Palaszczuk Government ends “gay panic” defence

Published Tuesday, 21 March, 2017 at 05:46 PM

Attorney-General and Minister for Justice and Minister for Training and Skills
The Honourable Yvette D'Ath

The Queensland Parliament has passed legislation which removes the so-called “gay panic” defence from the Criminal Code, honouring a Palaszczuk Government election commitment.

The Criminal Law Amendment Bill amended section 304 of the Code, removing unwanted sexual advance as a partial defence of provocation for murder.

Attorney-General and Minister for Justice Yvette D’Ath said the legislation addressed an unacceptable inequality.

"Queensland's criminal code must not be seen to condone violence against the gay community, or indeed any community," Mrs D'Ath said.

“The passing of this legislation sends an important message that discrimination is not acceptable and that we value the LBGTI community.”

In the past, unwanted sexual advance could be used as a partial defence, leading to a murder charge being reduced to manslaughter.

“Equality before the law is a fundamental principle of human rights and the amendment to section 304 will ensure that this provision operates equally for all members of our community,” Mrs D’Ath said. 

The amendment has been welcomed by Father Paul Kelly, who has campaigned for change since Wayne Ruks was bashed and killed in his Maryborough church ground in 2008.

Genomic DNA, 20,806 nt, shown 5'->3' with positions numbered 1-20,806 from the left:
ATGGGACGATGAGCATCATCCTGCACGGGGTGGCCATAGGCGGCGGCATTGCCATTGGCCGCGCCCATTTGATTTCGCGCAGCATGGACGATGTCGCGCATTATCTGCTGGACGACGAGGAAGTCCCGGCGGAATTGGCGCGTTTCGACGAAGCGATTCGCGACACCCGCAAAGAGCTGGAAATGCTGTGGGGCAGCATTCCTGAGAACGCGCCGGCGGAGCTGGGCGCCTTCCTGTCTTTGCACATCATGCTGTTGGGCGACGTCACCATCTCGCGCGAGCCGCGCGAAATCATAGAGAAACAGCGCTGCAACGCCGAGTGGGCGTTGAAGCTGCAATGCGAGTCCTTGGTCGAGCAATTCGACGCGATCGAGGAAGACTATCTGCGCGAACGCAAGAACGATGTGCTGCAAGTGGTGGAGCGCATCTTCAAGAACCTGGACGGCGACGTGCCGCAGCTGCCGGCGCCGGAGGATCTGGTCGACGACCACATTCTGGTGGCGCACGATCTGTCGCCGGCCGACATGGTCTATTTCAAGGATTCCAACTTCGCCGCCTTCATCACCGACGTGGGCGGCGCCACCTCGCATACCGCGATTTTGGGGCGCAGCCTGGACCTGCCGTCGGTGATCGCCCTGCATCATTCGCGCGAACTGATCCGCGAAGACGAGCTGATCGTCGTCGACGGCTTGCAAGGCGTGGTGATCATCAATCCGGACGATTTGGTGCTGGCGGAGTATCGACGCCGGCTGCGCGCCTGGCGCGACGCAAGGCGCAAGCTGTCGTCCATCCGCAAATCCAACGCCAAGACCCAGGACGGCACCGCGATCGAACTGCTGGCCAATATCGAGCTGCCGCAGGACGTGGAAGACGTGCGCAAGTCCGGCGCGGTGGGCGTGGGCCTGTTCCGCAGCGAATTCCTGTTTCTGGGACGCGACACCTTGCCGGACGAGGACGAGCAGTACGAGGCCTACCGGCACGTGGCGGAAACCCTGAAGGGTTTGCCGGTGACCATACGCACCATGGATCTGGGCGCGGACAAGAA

“I’m absolutely thrilled that the 290,000 signatures on my petition and support from Queensland Attorney-General Yvette D’Ath led to the axing of this homophobic, archaic and outdated law,” Father Kelly said.

“After five years of relentlessly campaigning for the gay panic defence for murder to be scrapped from the legal books in Queensland, I can today breathe a sigh of relief and accomplishment,” he said.

Wayne Ruks’ mother Joyce Kujala said she had waited eight years for this day.

“Thank you for persistence in pushing today’s outcome. It can’t bring Wayne back but it’s some small justice and it could save a lot of lives in future,” Mrs Kujala said.

The Bill also made other minor and technical amendments to Queensland’s criminal laws to support the continuing effective operation of our criminal justice system.

The changes will increase the maximum penalty from two to five years for interfering with a corpse, make the sentence for the offence cumulative, and ensure offenders serve 80% of their time, if the combined sentence is greater than 10 years.

The laws also amend the Jury Act to modernise a court’s ability to use technology in jury selection processes, including the option to communicate with prospective jurors electronically.

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